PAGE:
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“If everything goes right with him, he will be huge. I can’t judge if he is the new Bettini, Sagan or Cavendish, but I am sure he is going to make it far. He is going to give the older sprinters some headaches, trust me.”

Photo: Etixx-QuickStep / Tim De Waele

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29.11.2015 @ 13:26 Posted by Joseph Doherty

It is safe to say Brian Holm knows a thing or two about top sprinters, having been the man in the car behind Mark Cavendish’s top successes at the HTC team, before guiding him to more wins at Etixx-QuickStep. The Danish DS is now predicting greatness for Fernando Gaviria, who already has three wins to his name before his neo-pro year in 2016.

 

“Gaviria, our Colombian sprinter, is the most exciting thing I have seen for many years in cycling,” Holm told CyclingTips on Thursday. “He did some crazy stuff I never saw before, really. He was going so fast in the Ride London Classic, the one day race. Okay he got a cramp in the last five kilometres, but he was unbelievable there. Then he went on to ride the Tour of Britain… Until he got the problem with his knee [which caused his withdrawal from the race prior to stage five – ed.], he was riding on the front, pulling the bunch for 150 kilometres. When it was splitting up, he was still with the first on the climbs despite pulling for that distance.”

 

Of course the craziest thing the young Colombian did was destroy Andre Greipel in the sprint into Blythe to take his third win of the season. While racing in January at San Luis, he beat Mark Cavendish twice to win his first two races.

 

“Greipel had already launched his sprint,” he recollected. “He [Gaviria] was basically looking around for Cav, to lead him out, but Cav was not there. Then he went himself and beat Greipel. That was just crazy, what he did.”

 

We may not see the best of the youngster in 2016 as he prepares for the rack at the Rio Olympics, but Holm still expects wins from a rider the team thinks can be great. Not that his track goals are a problem, as Marcel Kittel will shoulder the burden of winning sprints in 2016.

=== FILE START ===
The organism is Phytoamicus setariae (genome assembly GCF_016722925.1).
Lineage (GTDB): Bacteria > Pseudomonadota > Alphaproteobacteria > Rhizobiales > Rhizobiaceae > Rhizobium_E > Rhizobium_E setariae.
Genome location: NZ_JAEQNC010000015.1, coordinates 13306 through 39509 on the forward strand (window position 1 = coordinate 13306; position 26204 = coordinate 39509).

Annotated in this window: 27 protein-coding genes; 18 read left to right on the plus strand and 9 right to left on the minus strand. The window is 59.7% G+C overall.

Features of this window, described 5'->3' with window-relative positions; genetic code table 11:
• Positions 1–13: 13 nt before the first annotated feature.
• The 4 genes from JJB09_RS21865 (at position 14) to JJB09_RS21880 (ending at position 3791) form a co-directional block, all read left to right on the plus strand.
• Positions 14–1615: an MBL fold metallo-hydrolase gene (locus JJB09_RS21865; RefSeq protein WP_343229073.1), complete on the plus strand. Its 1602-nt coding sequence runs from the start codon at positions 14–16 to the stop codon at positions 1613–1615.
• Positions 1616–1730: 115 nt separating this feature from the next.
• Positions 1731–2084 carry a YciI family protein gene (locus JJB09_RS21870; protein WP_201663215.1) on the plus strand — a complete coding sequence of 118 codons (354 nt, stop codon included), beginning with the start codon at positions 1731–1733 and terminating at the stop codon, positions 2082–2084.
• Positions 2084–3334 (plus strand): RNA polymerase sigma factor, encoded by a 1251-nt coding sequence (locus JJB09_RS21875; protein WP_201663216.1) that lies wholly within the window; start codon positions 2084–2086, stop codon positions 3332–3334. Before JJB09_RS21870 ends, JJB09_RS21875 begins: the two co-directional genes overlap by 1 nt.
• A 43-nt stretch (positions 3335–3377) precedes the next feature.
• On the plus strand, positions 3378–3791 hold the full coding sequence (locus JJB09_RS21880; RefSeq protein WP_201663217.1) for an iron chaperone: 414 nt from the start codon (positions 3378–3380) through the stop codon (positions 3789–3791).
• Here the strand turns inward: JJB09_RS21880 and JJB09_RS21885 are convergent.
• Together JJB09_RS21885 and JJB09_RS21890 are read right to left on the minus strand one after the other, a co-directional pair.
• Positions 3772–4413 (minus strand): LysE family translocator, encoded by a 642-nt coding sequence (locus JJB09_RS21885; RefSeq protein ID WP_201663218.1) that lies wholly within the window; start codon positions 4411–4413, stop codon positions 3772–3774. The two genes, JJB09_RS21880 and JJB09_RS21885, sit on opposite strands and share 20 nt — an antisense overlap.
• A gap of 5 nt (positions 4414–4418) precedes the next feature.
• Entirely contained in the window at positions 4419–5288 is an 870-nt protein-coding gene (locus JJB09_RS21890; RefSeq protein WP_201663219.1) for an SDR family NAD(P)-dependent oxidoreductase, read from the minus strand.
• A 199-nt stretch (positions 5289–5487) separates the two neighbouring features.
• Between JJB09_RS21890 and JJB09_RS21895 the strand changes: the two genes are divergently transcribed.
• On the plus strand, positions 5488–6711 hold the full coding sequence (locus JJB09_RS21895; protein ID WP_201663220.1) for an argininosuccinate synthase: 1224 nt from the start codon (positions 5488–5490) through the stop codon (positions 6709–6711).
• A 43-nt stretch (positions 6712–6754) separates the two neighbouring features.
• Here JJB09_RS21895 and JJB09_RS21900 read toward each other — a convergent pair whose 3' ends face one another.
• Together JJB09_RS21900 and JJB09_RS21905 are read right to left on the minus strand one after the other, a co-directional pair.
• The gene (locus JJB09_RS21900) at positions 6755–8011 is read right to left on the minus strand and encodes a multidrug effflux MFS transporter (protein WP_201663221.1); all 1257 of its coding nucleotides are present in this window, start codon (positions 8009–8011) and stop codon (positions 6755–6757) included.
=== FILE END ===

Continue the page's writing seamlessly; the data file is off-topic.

Holm admits he doesn’t know that much about Kittel, but some reports from Kittel’s old director sportifs at Giant-Alpecin were far from glowing.

 

“I spoke to his sports directors and they simply said he was too lazy last season. According to Kittel, he was racing too early after his illness. So I don’t know.”

 

“He will either do it or he won’t. We have to wait and see for him. Maybe he can win, come back like the old Kittel, like last year, and win a lot of stages. He was superior last year in cycling, like Greipel was this year. If a sprinter loses his morale, it is really, really difficult to get it back, so we will see.”

 

Nonetheless, Holm confirmed the team will back Kittel fully to help him win more Tour stages and spend another day in Yellow at the Tour de France.

 

But as for Gaviria, Holm says the sky is the limit, saying he could be the next Cavendish, Sagan or Bettini, thanks to his ability to last long days in the saddle and get over climbs before still producing a rapid finish.

 

“Gaviria is a complete rider. He can climb also. He is like Sagan,” he said. “He can get over the small climbs, even when he has been pulling the whole day. Most sprinters aren’t exactly climbers, but for sure he can do it also. He has got something extra, and is still so fast.”

 

“If everything goes right with him, he will be huge. I can’t judge if he is the new Bettini, Sagan or Cavendish, but I am sure he is going to make it far. He is going to give the older sprinters some headaches, trust me.”

 

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